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     Volume 4 Issue 74 | December 9, 2005 |

   News Notes
   Cover Story
   Straigh Talk
   Food For Thought
   Time Out
   Human Rights
   Slice of Life
   Dhaka Diary
   New Flicks
   Book Review

   SWM Home


The New Police Force
Everyone is aware of the fact that due to escalating crimes, the police force has been given quite a number of expensive jeeps and patrol cars under the guise of 'Highway Patrol'. While these are quiet good to show the criminals that the modern police force is equipped to face all forms of perils, one cannot help but wonder if their are just a waste of money. Not once have I seen a cop car race after a speeding vehicle. Since these vehicles are primarily used for transportation and for 'escort' services, why could we not have bought some cars that are cheaper so as not to strain the annual budget? Also, I am sure that these vehicles guzzle a lot of fuel. Could the government not have bought some new firearms for the existing police force as the current ones seem quite old?
Obaidul Sharkar
Bangla Motor

Who are Feminists?
I was very disappointed to read Richa Jha's recent piece entitled "Am I a Feminist?" Whatever Mrs. Jha chooses to call herself, the fact is that this piece was somewhat ignorant at best, and offensive at worst. It focused on a rather outdated and silly stereotype, ridiculing somebody calling themselves a feminist.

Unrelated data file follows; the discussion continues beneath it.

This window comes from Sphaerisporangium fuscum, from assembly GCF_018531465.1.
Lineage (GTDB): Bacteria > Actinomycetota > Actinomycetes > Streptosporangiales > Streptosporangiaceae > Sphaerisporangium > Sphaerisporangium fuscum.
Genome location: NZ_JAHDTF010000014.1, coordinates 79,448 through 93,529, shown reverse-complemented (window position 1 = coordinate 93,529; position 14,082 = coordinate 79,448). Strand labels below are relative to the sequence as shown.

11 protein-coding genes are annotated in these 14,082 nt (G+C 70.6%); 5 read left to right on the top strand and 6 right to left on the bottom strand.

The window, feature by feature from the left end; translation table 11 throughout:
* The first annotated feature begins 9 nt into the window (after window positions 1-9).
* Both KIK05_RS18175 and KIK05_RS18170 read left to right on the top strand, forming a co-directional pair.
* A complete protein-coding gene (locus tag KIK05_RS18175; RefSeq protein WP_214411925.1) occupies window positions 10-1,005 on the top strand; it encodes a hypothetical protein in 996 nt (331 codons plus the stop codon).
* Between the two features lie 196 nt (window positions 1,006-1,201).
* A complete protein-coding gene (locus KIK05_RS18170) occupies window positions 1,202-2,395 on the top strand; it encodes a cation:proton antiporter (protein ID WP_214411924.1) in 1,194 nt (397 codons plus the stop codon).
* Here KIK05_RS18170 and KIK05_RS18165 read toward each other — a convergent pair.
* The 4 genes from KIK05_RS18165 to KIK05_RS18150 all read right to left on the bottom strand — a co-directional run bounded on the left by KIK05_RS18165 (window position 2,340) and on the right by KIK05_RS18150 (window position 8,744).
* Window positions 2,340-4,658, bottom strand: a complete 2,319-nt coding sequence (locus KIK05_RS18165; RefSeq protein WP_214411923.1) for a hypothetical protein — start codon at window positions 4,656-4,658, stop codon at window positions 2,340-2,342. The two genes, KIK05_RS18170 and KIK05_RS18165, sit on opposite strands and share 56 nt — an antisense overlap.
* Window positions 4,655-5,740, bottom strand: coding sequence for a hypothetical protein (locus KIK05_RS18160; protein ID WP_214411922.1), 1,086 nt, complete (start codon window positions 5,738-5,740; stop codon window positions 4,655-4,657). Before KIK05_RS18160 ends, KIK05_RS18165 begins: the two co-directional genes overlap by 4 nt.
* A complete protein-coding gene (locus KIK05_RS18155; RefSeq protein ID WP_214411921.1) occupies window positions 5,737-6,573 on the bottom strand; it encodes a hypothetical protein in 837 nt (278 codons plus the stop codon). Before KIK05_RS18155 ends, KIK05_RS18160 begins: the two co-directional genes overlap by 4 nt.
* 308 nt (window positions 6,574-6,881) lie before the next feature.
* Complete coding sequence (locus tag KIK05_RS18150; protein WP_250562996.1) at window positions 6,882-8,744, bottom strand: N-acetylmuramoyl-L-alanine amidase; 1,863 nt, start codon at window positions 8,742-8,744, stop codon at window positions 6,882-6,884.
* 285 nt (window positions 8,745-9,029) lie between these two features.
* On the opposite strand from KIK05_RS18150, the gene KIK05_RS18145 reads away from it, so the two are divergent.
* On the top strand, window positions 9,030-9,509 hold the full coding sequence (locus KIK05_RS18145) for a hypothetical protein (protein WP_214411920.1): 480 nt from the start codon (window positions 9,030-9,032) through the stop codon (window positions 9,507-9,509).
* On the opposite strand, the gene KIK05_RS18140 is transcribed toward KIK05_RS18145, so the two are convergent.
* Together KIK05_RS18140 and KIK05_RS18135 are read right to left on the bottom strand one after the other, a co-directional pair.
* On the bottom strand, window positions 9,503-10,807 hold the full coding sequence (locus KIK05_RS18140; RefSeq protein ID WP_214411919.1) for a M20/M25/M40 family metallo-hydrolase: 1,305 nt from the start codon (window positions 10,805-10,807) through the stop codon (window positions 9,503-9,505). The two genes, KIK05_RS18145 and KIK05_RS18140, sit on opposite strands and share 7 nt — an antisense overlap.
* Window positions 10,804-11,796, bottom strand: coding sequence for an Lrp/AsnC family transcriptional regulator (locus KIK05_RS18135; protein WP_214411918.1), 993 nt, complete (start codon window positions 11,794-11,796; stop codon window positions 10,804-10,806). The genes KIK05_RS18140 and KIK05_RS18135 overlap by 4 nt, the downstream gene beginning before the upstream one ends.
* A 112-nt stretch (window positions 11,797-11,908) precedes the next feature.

The fact is, feminists are as diverse as any other group of people i.e. capitalists, political thinkers, comedians etc. So pointless stereotyping of this nature is not particularly helpful. In fact, as the rather wittier Rebecca West once said "I myself have never been able to find out precisely what feminism is: I only know the people call me a feminist whenever I express sentiments that differentiate me from a doormat..." Richa Jha might do well to ponder on that.
Finally, the piece would have been rather more amusing if it had focused less on ridiculing feminism, and more on analysing some of the undoubtedly weird people one meets at social gatherings!
Yours sincerely
Eeshita Rahman

On 'Looking Beyond the Hype'
I wish to thank you very much for bringing out a special issue of Star Weekend Magazine on November 18, 2005 dealing with the 13th Saarc Summit held in Dhaka recently. Its cover story titled 'Looking Beyond the Hype' is fascinating and informative particularly for students who are able to gather information about our South Asian identity.
'When hope runs high', one should accept the fact that we have a long way to run on the trail of struggle against the double standard of the international relationships among the member countries of the Saarc. As a layman, I believe that much of its success depends on improving the Indo-Pakistan relations. If politicians strongly feel that mutual respect, extreme tolerance and trust should be kept going at all levels of human activities in this part of the world, Saarc could be treated as a model for the rest of the world in matters of poverty reduction and destruction of the nests of terrorism all over the global surfaces. After all, the rich cultural heritage and the glories of this sub-continent could have motivated the other people to emulate us for the cause of world peace and security.